Going Through Ghosts
By Mary Sojourner
University of Nevada Press, 2009
Reviewer’s disclaimer: Nothing I write about Mary Sojourner’s work may be considered “objective.” Mary has been my teacher and friend, confidant and inspiration for over 15 years.
When a wannabe badass like Mary Sojourner writes a novel the underlying premise of which seems to be that if this man and this woman can be real together, can find their way together, the world is healed, then we are in even more trouble than I ever imagined. Or, we really can be healed – you decide – but not before reading this luminous, haunted and haunting story, the protagonists of which are time and place, ghosts, a dog and a bunch of “losers,” this romance that doesn’t romanticize anything. The muse of the socially invisible, where others see a waste land, Sojourner sees the infinitely mutating play of light and color, the mineral landscape carved by the normal absence and insistent presences of water, pared by wind and polished by time. She describes the teeming secret life of the Mohave Desert. Where others see human waste: the working poor, the old and aging, pubescent skaters, small time gamblers, small town cops, Indians, Vietnam vets, transsexuals, Sojourner shows webs of solidarity and kindness, feats of epic heroism, large and small gestures inviting redemption.
The novel’s epigraph,
Going through a ghost it gets cold.
You get scared, it picks up something like
A knife or sword, it tries to stab you –
But sometimes it tells you a story.
-Hopi children with Rolly Kent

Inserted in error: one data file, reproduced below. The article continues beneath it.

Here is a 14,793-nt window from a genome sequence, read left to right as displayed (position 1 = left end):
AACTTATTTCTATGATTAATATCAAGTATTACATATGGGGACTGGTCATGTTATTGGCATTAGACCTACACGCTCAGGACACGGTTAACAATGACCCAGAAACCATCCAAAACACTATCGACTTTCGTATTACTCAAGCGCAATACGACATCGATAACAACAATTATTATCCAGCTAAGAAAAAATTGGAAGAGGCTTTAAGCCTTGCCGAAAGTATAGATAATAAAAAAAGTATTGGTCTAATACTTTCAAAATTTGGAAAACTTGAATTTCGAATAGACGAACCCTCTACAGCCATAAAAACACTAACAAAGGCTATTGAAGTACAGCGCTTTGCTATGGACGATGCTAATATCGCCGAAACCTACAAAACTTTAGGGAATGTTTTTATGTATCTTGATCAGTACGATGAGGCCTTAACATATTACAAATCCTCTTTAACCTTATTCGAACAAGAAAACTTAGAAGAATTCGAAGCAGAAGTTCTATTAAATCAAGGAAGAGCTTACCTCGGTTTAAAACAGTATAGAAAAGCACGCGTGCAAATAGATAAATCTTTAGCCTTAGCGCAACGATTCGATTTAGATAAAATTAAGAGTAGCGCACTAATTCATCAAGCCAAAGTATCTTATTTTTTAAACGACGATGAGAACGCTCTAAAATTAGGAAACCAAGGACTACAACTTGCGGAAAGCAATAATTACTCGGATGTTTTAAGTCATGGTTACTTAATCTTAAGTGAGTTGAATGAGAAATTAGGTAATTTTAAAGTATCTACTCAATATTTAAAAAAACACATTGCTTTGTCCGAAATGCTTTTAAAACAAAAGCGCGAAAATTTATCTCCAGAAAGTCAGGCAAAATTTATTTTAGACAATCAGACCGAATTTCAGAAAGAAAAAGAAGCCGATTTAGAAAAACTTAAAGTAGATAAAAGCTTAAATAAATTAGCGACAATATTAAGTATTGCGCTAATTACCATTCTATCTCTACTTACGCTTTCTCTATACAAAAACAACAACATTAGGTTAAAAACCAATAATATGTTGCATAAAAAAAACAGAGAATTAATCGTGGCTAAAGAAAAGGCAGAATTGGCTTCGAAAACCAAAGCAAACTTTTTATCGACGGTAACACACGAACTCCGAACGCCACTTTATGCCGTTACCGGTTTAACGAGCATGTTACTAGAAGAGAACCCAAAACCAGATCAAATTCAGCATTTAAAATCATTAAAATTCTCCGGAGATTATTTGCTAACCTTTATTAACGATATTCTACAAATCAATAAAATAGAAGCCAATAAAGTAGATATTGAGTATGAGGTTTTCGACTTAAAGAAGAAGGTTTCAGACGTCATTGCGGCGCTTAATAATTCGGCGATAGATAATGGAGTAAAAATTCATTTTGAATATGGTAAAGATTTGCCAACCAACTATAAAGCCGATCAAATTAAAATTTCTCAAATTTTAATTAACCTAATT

Talk About the World: Spoken Poems, previews many of Sojourner’s themes and preoccupations: the redemptive power of going through one’s ghosts – and the novel is populated with actual and metaphorical, beneficent and malevolent, transitory and enduring ghosts – and facing one’s fears, the present sting of the unresolved past, the writer’s faith in the authority of story.
The novel’s main character, 55-year-old cocktail waitress Maggie Foltz, writes in the postscript of a letter to the woman cop she befriends after the gruesome murder of her friend Sarah, “I don’t think anybody, Indian or whatever, has a franchise on mystery.” Sojourner – who excoriates Indian wannabes and woo-woo aficiandos – demonstrates that the classic mystery surrounding that murder is less fundamentally mysterious than the processes which bring people together and hold them apart. She confirms that no one has a franchise on humanity and the tenderness it may inspire:
He looked down on the west end of Fremont. They’d caged what was the tiger heart of bad and beautiful. The Four Queens. Lady Luck. Golden Gate. Binion’s. He wondered if they still ran the World Series of Poker tournament there, then remembered Ray had said a guy named Jesus scored one point five mil with two nines. He thought about how even miracles were shaky in Vegas – like the jittering blue neon of the time-and-temperature clock ten stories below him; the relief on the slot players’ faces by the dubious light of their machines; the improbably cheerful old broad working her walker down the long haul from nickel Super Sevens to the $5.99 buffet line. She was there as he thought of her. He knew it. She was always there – fat, skinny, bottle blond, faded redhead, Mexican, Okie, Jap – and she hugged the machine before she dropped in her nickels…
He thought of the long-legged women who moved like angels through the tourists, how only a fiercely lonely sucker could see their wings.”
Redemption and healing have not come easy to Sojourner, known to remark that the trouble with Americans is that we just can’t accept the idea of any loss being final. This is a proposition she pretty well demonstrates the truth of in “Going Through Ghosts,” where she spins so much of what we are conditioned to think of as dross into purest gold.
University of Nevada Press provided Miss Thatcher with a reviewer copy of “Going through Ghosts.”